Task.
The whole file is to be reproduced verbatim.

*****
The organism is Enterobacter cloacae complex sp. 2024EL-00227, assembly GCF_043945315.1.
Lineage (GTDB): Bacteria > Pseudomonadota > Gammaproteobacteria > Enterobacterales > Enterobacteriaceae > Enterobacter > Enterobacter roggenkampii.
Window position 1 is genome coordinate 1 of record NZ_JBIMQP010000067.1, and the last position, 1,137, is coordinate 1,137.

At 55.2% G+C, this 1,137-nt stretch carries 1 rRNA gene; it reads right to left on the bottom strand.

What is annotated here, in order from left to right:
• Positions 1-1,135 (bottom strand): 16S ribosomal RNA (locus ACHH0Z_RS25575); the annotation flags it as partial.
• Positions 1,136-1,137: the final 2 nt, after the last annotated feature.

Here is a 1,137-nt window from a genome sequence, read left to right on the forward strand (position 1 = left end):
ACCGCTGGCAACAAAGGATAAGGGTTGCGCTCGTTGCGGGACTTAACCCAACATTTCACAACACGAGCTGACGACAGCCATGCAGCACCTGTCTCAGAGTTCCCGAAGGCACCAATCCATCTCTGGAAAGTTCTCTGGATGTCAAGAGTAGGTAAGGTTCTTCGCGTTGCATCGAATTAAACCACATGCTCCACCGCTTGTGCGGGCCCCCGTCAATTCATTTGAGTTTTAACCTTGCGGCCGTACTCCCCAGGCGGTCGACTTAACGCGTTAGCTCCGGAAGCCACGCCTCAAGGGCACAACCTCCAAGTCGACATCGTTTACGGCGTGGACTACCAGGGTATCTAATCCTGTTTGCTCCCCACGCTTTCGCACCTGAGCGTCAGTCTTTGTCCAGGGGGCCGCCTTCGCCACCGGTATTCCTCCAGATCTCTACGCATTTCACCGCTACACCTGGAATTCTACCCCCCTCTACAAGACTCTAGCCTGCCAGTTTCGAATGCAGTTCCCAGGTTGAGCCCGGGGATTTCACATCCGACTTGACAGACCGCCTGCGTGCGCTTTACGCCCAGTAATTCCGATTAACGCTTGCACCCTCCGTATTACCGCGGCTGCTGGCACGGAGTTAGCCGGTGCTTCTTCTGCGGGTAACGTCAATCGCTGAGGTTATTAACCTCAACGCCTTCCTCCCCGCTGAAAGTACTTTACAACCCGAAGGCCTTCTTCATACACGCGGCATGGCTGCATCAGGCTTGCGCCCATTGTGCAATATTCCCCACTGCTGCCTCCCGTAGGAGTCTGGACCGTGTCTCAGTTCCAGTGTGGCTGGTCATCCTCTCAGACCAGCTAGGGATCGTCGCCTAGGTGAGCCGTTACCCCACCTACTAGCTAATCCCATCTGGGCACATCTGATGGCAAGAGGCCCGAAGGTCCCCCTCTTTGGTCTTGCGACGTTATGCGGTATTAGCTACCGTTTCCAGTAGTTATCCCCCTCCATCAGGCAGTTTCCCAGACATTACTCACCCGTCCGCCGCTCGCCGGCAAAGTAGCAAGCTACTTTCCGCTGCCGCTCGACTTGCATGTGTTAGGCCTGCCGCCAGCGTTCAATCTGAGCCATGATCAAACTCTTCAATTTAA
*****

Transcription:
The organism is Enterobacter cloacae complex sp. 2024EL-00227, assembly GCF_043945315.1.
Lineage (GTDB): Bacteria > Pseudomonadota > Gammaproteobacteria > Enterobacterales > Enterobacteriaceae > Enterobacter > Enterobacter roggenkampii.
Window position 1 is genome coordinate 1 of record NZ_JBIMQP010000067.1, and the last position, 1,137, is coordinate 1,137.

At 55.2% G+C, this 1,137-nt stretch carries 1 rRNA gene; it reads right to left on the bottom strand.

What is annotated here, in order from left to right:
• Positions 1-1,135 (bottom strand): 16S ribosomal RNA (locus ACHH0Z_RS25575); the annotation flags it as partial.
• Positions 1,136-1,137: the final 2 nt, after the last annotated feature.

Here is a 1,137-nt window from a genome sequence, read left to right on the forward strand (position 1 = left end):
ACCGCTGGCAACAAAGGATAAGGGTTGCGCTCGTTGCGGGACTTAACCCAACATTTCACAACACGAGCTGACGACAGCCATGCAGCACCTGTCTCAGAGTTCCCGAAGGCACCAATCCATCTCTGGAAAGTTCTCTGGATGTCAAGAGTAGGTAAGGTTCTTCGCGTTGCATCGAATTAAACCACATGCTCCACCGCTTGTGCGGGCCCCCGTCAATTCATTTGAGTTTTAACCTTGCGGCCGTACTCCCCAGGCGGTCGACTTAACGCGTTAGCTCCGGAAGCCACGCCTCAAGGGCACAACCTCCAAGTCGACATCGTTTACGGCGTGGACTACCAGGGTATCTAATCCTGTTTGCTCCCCACGCTTTCGCACCTGAGCGTCAGTCTTTGTCCAGGGGGCCGCCTTCGCCACCGGTATTCCTCCAGATCTCTACGCATTTCACCGCTACACCTGGAATTCTACCCCCCTCTACAAGACTCTAGCCTGCCAGTTTCGAATGCAGTTCCCAGGTTGAGCCCGGGGATTTCACATCCGACTTGACAGACCGCCTGCGTGCGCTTTACGCCCAGTAATTCCGATTAACGCTTGCACCCTCCGTATTACCGCGGCTGCTGGCACGGAGTTAGCCGGTGCTTCTTCTGCGGGTAACGTCAATCGCTGAGGTTATTAACCTCAACGCCTTCCTCCCCGCTGAAAGTACTTTACAACCCGAAGGCCTTCTTCATACACGCGGCATGGCTGCATCAGGCTTGCGCCCATTGTGCAATATTCCCCACTGCTGCCTCCCGTAGGAGTCTGGACCGTGTCTCAGTTCCAGTGTGGCTGGTCATCCTCTCAGACCAGCTAGGGATCGTCGCCTAGGTGAGCCGTTACCCCACCTACTAGCTAATCCCATCTGGGCACATCTGATGGCAAGAGGCCCGAAGGTCCCCCTCTTTGGTCTTGCGACGTTATGCGGTATTAGCTACCGTTTCCAGTAGTTATCCCCCTCCATCAGGCAGTTTCCCAGACATTACTCACCCGTCCGCCGCTCGCCGGCAAAGTAGCAAGCTACTTTCCGCTGCCGCTCGACTTGCATGTGTTAGGCCTGCCGCCAGCGTTCAATCTGAGCCATGATCAAACTCTTCAATTTAA